Initially, the thought that if somebody had my card they could make payments easily without my PIN, terrified me. Until I tried how frictionless the experience of payment was.

I can literally drop my groceries on the counter in the shop and less than 15 seconds later, walk out with them all paid up.

A few years back, I had my contactless card stolen, but I was able to quite quickly get it blocked as a means to access my account. If you have your laptop, tablet or phone stolen today, you likely notice it quite quickly as well, though that’s not always guaranteed. And even so, having a PIN on your tablet or phone is quite normal practice today.

Similarly, Google’s security model as presented above wouldn’t be strong enough to protect my life savings of ETH. But it would be enough for handling micropayments, storage of documents or random tokens.

How do we do this in a Google-less, decentralised way?

I’ve approached this in a small proof of concept. “Zipper Vault” and an example Wallet (demo here) being one of the websites utilising it.

One of the better things to come out of Bitcoin is BIP32 or Hierarchical Deterministic wallets. The general idea is that using an initial seed, you can generate ‘wallets which can be shared partially or entirely with different systems, each with or without the ability to spend coins’, essentially a tree of keypairs from a single seed.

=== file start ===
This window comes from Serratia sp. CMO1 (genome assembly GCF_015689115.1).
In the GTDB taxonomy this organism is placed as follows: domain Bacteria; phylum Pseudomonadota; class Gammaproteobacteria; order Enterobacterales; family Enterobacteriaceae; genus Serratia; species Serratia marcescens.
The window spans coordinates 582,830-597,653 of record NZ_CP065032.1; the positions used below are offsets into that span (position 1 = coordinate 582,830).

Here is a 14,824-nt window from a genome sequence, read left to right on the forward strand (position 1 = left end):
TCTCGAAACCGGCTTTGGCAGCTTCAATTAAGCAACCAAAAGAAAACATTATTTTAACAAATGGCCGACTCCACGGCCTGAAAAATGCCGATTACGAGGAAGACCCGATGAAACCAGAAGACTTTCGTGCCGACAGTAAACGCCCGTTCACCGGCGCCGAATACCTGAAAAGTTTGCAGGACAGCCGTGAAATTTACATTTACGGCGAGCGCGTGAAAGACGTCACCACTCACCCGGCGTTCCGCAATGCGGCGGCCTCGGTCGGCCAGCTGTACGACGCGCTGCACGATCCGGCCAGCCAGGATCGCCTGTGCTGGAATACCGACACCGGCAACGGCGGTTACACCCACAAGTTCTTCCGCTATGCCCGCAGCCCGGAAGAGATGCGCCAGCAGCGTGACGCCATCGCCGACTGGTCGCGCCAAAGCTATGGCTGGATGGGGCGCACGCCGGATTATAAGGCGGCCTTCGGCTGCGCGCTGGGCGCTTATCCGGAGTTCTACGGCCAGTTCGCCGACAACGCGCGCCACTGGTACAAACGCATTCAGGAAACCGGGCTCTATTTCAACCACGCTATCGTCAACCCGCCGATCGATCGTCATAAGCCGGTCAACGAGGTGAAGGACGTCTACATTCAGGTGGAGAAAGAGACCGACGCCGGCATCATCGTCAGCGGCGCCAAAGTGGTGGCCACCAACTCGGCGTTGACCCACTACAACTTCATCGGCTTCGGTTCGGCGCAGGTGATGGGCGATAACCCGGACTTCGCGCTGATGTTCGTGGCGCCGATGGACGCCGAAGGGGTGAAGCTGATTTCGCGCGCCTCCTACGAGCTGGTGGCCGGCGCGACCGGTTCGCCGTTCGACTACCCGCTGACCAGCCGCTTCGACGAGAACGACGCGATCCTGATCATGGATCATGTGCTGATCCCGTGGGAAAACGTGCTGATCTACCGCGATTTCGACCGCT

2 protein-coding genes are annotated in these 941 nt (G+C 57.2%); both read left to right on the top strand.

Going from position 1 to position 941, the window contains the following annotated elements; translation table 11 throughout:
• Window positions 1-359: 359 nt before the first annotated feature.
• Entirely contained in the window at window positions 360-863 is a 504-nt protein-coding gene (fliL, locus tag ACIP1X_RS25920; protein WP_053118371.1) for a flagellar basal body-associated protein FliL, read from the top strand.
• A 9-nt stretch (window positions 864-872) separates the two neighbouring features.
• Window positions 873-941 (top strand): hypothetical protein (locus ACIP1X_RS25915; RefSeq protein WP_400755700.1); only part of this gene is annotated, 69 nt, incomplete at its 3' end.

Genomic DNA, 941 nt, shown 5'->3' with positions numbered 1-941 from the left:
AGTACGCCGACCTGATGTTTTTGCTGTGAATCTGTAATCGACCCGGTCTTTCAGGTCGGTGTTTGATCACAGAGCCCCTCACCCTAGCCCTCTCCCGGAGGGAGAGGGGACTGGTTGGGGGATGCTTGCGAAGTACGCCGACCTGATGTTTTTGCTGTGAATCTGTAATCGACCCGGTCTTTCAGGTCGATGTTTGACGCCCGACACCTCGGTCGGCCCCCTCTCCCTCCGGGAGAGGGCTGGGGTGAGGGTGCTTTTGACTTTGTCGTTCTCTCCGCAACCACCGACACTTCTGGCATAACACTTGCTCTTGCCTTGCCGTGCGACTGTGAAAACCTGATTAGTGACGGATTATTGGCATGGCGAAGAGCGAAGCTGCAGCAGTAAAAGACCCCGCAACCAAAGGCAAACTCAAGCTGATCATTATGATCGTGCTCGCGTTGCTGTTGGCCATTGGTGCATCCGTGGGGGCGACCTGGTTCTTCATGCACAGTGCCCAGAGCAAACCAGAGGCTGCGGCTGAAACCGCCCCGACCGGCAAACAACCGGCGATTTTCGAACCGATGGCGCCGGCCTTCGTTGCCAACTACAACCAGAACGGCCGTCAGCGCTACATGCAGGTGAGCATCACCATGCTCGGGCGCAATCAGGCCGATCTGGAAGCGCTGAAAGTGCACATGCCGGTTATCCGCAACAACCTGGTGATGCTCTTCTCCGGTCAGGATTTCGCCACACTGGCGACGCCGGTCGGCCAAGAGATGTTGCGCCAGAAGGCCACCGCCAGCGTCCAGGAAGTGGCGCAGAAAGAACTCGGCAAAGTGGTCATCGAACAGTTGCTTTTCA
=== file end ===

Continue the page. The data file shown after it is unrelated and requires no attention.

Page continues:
You might already say that today, there’s web wallets that create and store the key in a browser’s local storage and this is nothing new. That’s fine, but what if we could abstract key storage out of a web wallet and provide each website with its own tree of key pairs; where the root seed is as transportable as a HD wallet, but where each website wouldn’t have access to the root seed or knowledge of any details regarding it?

The puzzle piece making this happen is that of BIP39. While used protect your coins with a passphrase as well; because when you combine a mnemonic with a passphrase, you get a unique (and valid) seed usable with HD wallets. This can used to implement duress passphrases where you have a small amount of Bitcoin owned by the keys instead of giving away access to your life savings.

What if we placed the URL (practically browser origin) or IPFS/IPNS hash of a website as passphrase? Then for every device that shared the same mnemonic, they would be able to access the same keys when accessing the same website as well as keep the websites unaware of the details of the mnemonic and each other.

What if instead of the unique authentication token that Google would have placed in local storage, we would place a mnemonic?

With Zipper Vault, we prototyped this — where is the keeper (in HTML5 local storage) of the mnemonic. Websites can then through a postMessage based API request to encrypt/decrypt using a particular derived keypair, sign using it, etc [warning: not yet production quality or fully functional].

The websites would not have access to the factual private keys as well, a-la Hardware Security Modules. If it’s the first time the Zipper Vault is accessed, it generates a new mnemonic in the background without user interaction.